Nonadhesive nanotopography: fibroblast response to poly(n-butyl methacrylate)-poly(styrene) demixed surface features

Dalby, M.J. , Riehle, M.O. , Johnstone, H.J.H., Affrossman, S. and Curtis, A.S.G. (2003) Nonadhesive nanotopography: fibroblast response to poly(n-butyl methacrylate)-poly(styrene) demixed surface features. Journal of Biomedical Materials Research Part A, 67A(3), pp. 1025-1032. (doi: 10.1002/jbm.a.10139)

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It is becoming clear that cells do not only respond to micrometric scale topography, but may also respond to topography at the nanometric scale. Nano-fabrication methods such as electron beam lithography are, however, expensive and time consuming. Polymer demixing of poly(styrene) and poly(4-bromostyrene) has been found to produce nano-scale islands of reproducible height, and the islands have been previously shown to effect cell events such as adhesion, spreading, proliferation, and differentiation. This study uses demixed poly(styrene) and poly(<i>n</i>-butyl methacrylate) to produce nano-islands with closer packing and narrower widths compared with those previously studied. Observations have been made of morphological and cytoskeletal changes in human fibroblasts interacting with 10- and 50-nm-high islands. The methods used included scanning electron microscopy, fluorescent microscopy, and optical microscopy. The results indicated that the cells do not respond differently to the 10-nm islands compared with planar samples but, in contrast, the 50-nm islands are nonadhesive.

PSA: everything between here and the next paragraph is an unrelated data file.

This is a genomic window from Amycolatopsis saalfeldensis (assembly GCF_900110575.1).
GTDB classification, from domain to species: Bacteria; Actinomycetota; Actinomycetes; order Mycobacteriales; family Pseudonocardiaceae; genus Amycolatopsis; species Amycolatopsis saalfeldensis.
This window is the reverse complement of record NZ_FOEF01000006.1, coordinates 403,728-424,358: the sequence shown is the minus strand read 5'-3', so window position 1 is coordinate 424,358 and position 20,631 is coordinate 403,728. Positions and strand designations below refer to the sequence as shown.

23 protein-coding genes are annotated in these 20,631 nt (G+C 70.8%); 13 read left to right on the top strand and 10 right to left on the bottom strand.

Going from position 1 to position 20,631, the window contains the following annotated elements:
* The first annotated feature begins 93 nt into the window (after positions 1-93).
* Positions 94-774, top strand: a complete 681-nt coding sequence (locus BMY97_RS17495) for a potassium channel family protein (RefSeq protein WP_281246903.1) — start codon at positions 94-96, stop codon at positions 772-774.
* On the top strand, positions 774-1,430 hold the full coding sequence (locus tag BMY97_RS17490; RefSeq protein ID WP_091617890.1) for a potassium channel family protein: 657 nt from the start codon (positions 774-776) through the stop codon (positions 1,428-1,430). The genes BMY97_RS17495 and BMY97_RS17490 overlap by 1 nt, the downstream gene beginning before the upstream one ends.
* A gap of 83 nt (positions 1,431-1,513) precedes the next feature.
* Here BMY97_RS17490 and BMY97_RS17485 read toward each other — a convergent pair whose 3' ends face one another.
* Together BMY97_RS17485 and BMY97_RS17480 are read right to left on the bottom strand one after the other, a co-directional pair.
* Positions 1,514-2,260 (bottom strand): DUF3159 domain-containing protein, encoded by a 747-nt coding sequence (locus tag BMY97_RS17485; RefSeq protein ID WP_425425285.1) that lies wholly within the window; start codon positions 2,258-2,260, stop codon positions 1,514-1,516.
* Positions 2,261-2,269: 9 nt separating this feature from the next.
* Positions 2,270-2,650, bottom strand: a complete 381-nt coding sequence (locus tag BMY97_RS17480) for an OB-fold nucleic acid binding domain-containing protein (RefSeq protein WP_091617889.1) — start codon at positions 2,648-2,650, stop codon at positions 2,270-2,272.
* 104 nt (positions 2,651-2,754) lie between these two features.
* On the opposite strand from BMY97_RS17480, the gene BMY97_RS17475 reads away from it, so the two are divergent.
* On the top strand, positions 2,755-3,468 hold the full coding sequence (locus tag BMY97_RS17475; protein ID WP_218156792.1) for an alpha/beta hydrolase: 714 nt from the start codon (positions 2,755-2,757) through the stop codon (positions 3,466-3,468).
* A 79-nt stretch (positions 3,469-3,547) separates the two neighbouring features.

Item Type:Articles
Keywords:Nanobiotechnology, topography, fibroblasts, cytoskeleton, adhesion.
Glasgow Author(s) Enlighten ID:Curtis, Professor Adam and Dalby, Professor Matthew and Riehle, Dr Mathis
Authors: Dalby, M.J., Riehle, M.O., Johnstone, H.J.H., Affrossman, S., and Curtis, A.S.G.
Subjects:R Medicine > R Medicine (General)
T Technology > TP Chemical technology
College/School:College of Medical Veterinary and Life Sciences > Institute of Molecular Cell and Systems Biology
Journal Name:Journal of Biomedical Materials Research Part A

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